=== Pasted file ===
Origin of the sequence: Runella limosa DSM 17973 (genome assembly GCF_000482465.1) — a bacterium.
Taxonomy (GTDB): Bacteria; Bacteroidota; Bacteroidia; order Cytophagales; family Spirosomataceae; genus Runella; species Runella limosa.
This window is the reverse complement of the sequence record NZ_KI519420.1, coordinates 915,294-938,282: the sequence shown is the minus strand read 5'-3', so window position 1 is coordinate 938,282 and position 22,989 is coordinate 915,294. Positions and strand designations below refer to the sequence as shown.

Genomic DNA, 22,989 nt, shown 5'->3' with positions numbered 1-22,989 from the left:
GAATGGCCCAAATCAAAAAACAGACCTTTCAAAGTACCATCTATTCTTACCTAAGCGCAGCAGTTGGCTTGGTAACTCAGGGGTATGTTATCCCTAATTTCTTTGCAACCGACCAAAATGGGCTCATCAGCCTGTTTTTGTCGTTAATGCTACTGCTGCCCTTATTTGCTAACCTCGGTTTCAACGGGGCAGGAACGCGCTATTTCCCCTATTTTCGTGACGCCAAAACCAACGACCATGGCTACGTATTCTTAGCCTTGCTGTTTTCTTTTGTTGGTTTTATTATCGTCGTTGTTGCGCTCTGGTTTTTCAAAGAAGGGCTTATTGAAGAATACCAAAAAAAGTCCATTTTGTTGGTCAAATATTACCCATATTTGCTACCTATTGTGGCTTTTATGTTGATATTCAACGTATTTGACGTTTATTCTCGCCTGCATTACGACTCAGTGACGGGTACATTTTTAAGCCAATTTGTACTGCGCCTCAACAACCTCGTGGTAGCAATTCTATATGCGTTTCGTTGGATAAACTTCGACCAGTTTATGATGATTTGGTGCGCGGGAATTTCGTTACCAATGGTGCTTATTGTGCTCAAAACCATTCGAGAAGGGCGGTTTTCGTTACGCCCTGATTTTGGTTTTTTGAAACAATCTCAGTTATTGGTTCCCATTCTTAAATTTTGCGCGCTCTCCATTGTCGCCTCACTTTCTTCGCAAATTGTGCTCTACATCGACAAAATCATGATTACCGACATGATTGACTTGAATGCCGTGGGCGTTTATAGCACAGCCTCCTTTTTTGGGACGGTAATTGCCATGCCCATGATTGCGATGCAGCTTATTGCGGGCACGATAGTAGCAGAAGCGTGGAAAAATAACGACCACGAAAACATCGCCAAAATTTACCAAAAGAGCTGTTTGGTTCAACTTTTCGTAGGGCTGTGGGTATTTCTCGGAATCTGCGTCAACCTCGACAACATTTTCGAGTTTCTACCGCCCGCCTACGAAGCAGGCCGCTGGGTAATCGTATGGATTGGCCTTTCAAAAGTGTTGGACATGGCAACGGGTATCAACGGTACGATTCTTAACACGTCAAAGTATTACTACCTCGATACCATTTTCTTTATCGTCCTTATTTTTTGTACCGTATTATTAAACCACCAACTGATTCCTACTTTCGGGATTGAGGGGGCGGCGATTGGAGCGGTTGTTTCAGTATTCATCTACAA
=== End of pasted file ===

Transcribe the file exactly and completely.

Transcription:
Origin of the sequence: Runella limosa DSM 17973 (genome assembly GCF_000482465.1) — a bacterium.
Taxonomy (GTDB): Bacteria; Bacteroidota; Bacteroidia; order Cytophagales; family Spirosomataceae; genus Runella; species Runella limosa.
This window is the reverse complement of the sequence record NZ_KI519420.1, coordinates 915,294-938,282: the sequence shown is the minus strand read 5'-3', so window position 1 is coordinate 938,282 and position 22,989 is coordinate 915,294. Positions and strand designations below refer to the sequence as shown.

Genomic DNA, 22,989 nt, shown 5'->3' with positions numbered 1-22,989 from the left:
GAATGGCCCAAATCAAAAAACAGACCTTTCAAAGTACCATCTATTCTTACCTAAGCGCAGCAGTTGGCTTGGTAACTCAGGGGTATGTTATCCCTAATTTCTTTGCAACCGACCAAAATGGGCTCATCAGCCTGTTTTTGTCGTTAATGCTACTGCTGCCCTTATTTGCTAACCTCGGTTTCAACGGGGCAGGAACGCGCTATTTCCCCTATTTTCGTGACGCCAAAACCAACGACCATGGCTACGTATTCTTAGCCTTGCTGTTTTCTTTTGTTGGTTTTATTATCGTCGTTGTTGCGCTCTGGTTTTTCAAAGAAGGGCTTATTGAAGAATACCAAAAAAAGTCCATTTTGTTGGTCAAATATTACCCATATTTGCTACCTATTGTGGCTTTTATGTTGATATTCAACGTATTTGACGTTTATTCTCGCCTGCATTACGACTCAGTGACGGGTACATTTTTAAGCCAATTTGTACTGCGCCTCAACAACCTCGTGGTAGCAATTCTATATGCGTTTCGTTGGATAAACTTCGACCAGTTTATGATGATTTGGTGCGCGGGAATTTCGTTACCAATGGTGCTTATTGTGCTCAAAACCATTCGAGAAGGGCGGTTTTCGTTACGCCCTGATTTTGGTTTTTTGAAACAATCTCAGTTATTGGTTCCCATTCTTAAATTTTGCGCGCTCTCCATTGTCGCCTCACTTTCTTCGCAAATTGTGCTCTACATCGACAAAATCATGATTACCGACATGATTGACTTGAATGCCGTGGGCGTTTATAGCACAGCCTCCTTTTTTGGGACGGTAATTGCCATGCCCATGATTGCGATGCAGCTTATTGCGGGCACGATAGTAGCAGAAGCGTGGAAAAATAACGACCACGAAAACATCGCCAAAATTTACCAAAAGAGCTGTTTGGTTCAACTTTTCGTAGGGCTGTGGGTATTTCTCGGAATCTGCGTCAACCTCGACAACATTTTCGAGTTTCTACCGCCCGCCTACGAAGCAGGCCGCTGGGTAATCGTATGGATTGGCCTTTCAAAAGTGTTGGACATGGCAACGGGTATCAACGGTACGATTCTTAACACGTCAAAGTATTACTACCTCGATACCATTTTCTTTATCGTCCTTATTTTTTGTACCGTATTATTAAACCACCAACTGATTCCTACTTTCGGGATTGAGGGGGCGGCGATTGGAGCGGTTGTTTCAGTATTCATCTACAA